New answers tagged

1

Are you, perhaps, a computer programmer? Your use of parenthesis looks more like a computer language. It is perfectly accurate, but not easy to read. Parenthesis are quite common in formal writing. Legal documents make use of them to clarify and make an expression more precise. Essayists and journalists put asides and comments in parenthesis. It is also ...


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Two roundabouts were created on Hospital Road, one at Ring Road and one at City Road.


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Simplify the sentence makes it easier to determine it is a definite or zero article Capital letters are used for the names (X) - any name, not specific names that are known or previously mentioned Capital letters are used for names (O) - any letter for any name


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Part 1: Why option 4 is correct I think the core of your question is 'why is option 4 the correct answer', because the clause 'examination seemingly long' looks incorrect to you, and you cannot see an error in option 3. These are difficult sentences to parse, so I am not surprised you found them difficult. In English, it is often possible to omit words which ...


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As the sentence has a parallel structure, both verbs should match, either using an -ing form or with a to-infinitive, so you could say either: People like reading ghost stories and watching scary films. OR People like to read ghost stories and watch scary films.


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He might have gone, but he didn't. He might [well] have gone. He may have gone. (Confusingly, this can also be expressed as 'he might have gone'!)


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Who has. Mrs. W. claims that she has 'finished up' in a better situation than the person she is talking to.


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He might have gone = There was a possibility that he had already gone. (past tense) He might go (and I might go) refer to a possibility either in the past or the present. We thought he might go, but he didn't. I might go out later if it stops raining. He might go doesn't really fit with '...but luckily we reached his house and found him'.


1

The second sentence sounds peculiar to me, I wouldn't expect to hear it in normal speech. The first sentence itself sounds quite.. forced? It's correct, but I would use it in that short form if I was perhaps annoyed with somebody, or making it very clear that it's the absolute last time, especially with emphasis on the word "last." Perhaps instead ...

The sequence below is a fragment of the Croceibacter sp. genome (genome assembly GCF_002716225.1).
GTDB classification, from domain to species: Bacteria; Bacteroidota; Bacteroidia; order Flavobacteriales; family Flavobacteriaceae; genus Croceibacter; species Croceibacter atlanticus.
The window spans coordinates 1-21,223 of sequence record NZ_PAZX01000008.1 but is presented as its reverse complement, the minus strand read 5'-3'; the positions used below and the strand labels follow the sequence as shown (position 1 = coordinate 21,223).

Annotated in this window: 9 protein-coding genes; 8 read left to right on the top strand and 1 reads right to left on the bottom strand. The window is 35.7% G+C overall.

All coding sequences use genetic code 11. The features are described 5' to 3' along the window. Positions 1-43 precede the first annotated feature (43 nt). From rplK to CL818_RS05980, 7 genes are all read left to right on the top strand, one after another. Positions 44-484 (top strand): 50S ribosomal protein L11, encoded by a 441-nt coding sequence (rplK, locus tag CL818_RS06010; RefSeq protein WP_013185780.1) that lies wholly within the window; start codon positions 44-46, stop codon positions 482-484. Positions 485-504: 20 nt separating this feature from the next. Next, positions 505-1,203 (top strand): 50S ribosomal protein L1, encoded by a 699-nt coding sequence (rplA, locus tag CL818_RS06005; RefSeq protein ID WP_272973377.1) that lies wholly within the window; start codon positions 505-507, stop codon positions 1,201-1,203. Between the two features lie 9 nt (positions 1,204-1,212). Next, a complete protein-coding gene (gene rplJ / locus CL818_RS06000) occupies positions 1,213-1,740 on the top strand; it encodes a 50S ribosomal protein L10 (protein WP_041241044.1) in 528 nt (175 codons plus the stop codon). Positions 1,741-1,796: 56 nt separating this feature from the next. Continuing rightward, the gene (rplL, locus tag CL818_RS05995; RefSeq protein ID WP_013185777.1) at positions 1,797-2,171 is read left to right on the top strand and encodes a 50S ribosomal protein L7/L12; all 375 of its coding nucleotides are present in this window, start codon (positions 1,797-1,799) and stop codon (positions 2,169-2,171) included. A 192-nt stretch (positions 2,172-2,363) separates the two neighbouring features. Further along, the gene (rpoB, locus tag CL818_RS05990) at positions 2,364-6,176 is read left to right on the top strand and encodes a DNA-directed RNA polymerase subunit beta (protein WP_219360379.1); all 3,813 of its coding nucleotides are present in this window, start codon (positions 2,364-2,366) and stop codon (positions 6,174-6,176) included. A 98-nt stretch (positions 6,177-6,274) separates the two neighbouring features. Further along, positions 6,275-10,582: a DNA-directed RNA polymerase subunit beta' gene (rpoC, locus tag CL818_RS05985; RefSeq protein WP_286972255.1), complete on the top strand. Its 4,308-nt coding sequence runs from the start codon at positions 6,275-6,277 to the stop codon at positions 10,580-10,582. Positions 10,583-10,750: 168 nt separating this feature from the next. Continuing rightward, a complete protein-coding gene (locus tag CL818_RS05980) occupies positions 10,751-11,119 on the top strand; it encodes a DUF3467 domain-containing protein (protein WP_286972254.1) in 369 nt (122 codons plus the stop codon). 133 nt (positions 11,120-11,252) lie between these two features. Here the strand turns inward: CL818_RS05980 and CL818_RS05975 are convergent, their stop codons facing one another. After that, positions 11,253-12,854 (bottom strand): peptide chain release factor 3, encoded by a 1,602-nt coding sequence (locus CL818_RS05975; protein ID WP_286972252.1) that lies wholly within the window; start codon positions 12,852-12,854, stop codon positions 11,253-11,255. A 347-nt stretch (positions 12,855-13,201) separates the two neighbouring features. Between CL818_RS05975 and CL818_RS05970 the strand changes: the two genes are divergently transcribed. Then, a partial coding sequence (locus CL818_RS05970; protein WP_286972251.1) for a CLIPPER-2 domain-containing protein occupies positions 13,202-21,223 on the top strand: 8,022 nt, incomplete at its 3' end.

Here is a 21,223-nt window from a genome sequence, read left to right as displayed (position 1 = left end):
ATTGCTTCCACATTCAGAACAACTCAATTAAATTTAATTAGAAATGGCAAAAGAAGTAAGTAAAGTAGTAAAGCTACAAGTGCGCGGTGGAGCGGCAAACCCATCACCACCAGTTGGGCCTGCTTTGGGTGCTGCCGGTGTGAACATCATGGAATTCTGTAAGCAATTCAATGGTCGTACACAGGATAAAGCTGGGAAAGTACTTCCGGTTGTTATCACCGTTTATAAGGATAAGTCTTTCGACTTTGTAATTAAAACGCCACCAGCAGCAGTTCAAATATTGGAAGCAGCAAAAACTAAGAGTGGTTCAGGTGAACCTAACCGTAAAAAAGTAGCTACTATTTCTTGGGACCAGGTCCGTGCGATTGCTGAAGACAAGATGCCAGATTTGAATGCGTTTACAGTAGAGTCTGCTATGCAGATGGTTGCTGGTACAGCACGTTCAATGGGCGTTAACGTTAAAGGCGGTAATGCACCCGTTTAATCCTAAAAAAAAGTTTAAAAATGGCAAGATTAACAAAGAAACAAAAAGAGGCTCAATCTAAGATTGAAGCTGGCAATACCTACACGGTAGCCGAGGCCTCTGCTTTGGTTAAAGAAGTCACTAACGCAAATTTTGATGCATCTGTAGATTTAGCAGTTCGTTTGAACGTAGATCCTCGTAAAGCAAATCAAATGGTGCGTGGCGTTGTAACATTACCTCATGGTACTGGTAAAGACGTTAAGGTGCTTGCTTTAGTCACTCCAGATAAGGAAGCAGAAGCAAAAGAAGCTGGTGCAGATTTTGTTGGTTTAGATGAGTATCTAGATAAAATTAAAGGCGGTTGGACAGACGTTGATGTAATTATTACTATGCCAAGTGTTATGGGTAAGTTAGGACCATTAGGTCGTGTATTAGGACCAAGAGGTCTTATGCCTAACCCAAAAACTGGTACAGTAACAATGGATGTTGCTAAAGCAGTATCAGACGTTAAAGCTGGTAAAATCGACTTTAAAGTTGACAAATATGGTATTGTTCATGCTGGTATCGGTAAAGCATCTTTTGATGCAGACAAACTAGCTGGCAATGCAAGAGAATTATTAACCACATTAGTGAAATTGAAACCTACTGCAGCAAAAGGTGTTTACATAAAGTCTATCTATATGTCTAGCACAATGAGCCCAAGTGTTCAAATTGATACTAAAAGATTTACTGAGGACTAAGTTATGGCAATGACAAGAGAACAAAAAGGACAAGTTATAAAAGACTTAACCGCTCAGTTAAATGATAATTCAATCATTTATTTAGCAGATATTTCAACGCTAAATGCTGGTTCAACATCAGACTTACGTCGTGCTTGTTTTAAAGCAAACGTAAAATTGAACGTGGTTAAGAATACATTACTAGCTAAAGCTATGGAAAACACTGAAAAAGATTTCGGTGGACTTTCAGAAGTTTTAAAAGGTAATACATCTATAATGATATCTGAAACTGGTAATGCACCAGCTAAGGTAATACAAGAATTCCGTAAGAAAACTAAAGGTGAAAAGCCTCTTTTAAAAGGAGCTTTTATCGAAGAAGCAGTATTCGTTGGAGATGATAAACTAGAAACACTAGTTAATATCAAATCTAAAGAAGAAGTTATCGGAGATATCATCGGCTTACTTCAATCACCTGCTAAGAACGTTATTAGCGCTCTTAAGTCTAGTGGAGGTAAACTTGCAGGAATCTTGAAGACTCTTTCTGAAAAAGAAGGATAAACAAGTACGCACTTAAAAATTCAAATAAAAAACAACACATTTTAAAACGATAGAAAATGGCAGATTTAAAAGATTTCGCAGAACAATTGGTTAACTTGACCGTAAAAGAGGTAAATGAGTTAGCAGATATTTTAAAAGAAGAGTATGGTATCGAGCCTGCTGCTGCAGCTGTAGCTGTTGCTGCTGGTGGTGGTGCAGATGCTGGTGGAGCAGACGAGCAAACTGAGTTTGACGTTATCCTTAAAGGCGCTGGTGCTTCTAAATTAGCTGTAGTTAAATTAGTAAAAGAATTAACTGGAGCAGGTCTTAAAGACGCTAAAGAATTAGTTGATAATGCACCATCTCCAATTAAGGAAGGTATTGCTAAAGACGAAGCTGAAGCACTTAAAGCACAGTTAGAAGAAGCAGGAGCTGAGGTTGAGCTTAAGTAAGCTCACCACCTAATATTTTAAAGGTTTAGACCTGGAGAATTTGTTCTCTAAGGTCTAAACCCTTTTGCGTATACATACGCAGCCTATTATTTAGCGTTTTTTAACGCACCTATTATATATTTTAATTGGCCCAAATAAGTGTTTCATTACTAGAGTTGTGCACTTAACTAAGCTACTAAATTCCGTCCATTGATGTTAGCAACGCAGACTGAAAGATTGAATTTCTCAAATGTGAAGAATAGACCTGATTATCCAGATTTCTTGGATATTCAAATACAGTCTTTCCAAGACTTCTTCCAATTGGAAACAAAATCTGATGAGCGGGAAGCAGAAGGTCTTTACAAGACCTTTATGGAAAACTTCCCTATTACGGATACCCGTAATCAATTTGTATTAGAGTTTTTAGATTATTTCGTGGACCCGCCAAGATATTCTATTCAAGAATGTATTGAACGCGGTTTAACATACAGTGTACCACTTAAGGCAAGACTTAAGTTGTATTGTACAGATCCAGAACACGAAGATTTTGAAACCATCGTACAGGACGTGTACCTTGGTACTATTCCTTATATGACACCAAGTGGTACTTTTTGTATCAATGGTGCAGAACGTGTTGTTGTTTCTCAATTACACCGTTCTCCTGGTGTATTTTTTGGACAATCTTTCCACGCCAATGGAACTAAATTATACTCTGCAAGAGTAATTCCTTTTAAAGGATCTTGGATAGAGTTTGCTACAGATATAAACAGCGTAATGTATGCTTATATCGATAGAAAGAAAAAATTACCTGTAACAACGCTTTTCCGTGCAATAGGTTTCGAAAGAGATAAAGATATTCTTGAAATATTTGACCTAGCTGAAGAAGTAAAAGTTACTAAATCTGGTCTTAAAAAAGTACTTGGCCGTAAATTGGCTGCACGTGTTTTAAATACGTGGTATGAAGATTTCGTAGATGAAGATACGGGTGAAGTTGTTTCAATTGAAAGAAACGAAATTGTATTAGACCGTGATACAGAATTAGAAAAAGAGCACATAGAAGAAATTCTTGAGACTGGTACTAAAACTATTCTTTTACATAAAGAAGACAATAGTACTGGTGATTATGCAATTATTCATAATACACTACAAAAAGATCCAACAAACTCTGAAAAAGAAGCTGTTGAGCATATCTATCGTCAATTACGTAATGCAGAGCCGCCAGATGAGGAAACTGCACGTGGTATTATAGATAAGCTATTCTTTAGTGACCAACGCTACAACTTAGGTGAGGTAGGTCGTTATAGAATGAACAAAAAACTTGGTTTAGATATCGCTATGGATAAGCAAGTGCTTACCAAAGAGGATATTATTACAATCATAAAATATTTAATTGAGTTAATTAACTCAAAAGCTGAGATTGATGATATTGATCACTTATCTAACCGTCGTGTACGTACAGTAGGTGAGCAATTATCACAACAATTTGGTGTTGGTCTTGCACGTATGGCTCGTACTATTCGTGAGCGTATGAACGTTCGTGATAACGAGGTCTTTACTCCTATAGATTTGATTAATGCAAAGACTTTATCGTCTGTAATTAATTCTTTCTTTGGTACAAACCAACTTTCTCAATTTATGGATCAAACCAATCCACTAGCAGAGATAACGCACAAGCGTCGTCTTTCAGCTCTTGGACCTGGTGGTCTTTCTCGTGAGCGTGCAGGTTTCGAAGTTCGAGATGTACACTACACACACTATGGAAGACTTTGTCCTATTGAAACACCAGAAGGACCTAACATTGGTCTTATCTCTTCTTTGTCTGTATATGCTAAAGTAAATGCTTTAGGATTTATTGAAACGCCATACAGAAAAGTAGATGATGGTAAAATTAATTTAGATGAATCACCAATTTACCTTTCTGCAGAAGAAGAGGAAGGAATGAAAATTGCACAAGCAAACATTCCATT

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If it is a passive voice, you would have a subject (present or implied) that applies the verb (to bore) you Example: He talked for an hour, I am bored (passive voice) (implies bored by his speech) Chick flick after Chick flick, I am bored (passive voice) (implies bored by the movies) There's nothing to do, I am bored (adjective) I am bored (adjective), I ...


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Where doesn't tie the whole sentence together; it's actually just part of a clause in the sentence: "where it supposedly had been deposited". Below is how I parse the whole sentence: First off, the part before the first comma, In what is one of Europe’s biggest accounting scandals in recent years, is a separate clause modifying the rest of the ...


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I was bored while watching the series. At that time, you had that state. We have no idea when or why your boredom began, only that it overlapped your viewing of a television program. This might imply that you didn't pay much attention to the show because you were already bored. I got bored while watching a series. At that time, you acquired that state. ...


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I'm asking because pushes sounds forceful to me Not always! You can gently push the door to open it, especially the one which is already slightly open. The officer walks down the hallway, notices that one of the doors is ajar, gently pushes it (open), and enters.


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While it is correct, you can improve the flow by re-arranging the words and removing "pushes" all together. Try: The officer walks down the hallway. He notices that one of the doors is ajar. Silently, he opens it and enters. Since you already said that the door is ajar, there's also no reason to mention that he opens it at all. The officer walks ...


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I think that what you are looking for is something along the lines of: I have been told that this is what needs to be done to become a teacher. If you actually know it, and want to include the 'thing' then: I have been told that to become a teacher <something> needs to be done. The example you gave does not really make sense as it stands.


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The sentence needs a verb (Ixora is often called...). Called doesn't need to be followed by as, although it could be replaced with known as. Colloquially has a double 'l'.


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It means they caused injuries to them. It doesn't say how. They may have beat them, hit them with a car, stabbed them, or something else. All we know is that there are injuries, and they aren't just light bruises. A serious injury is normally something you have to go to the hospital for. The image that is conveyed is someone getting stitches for a laceration,...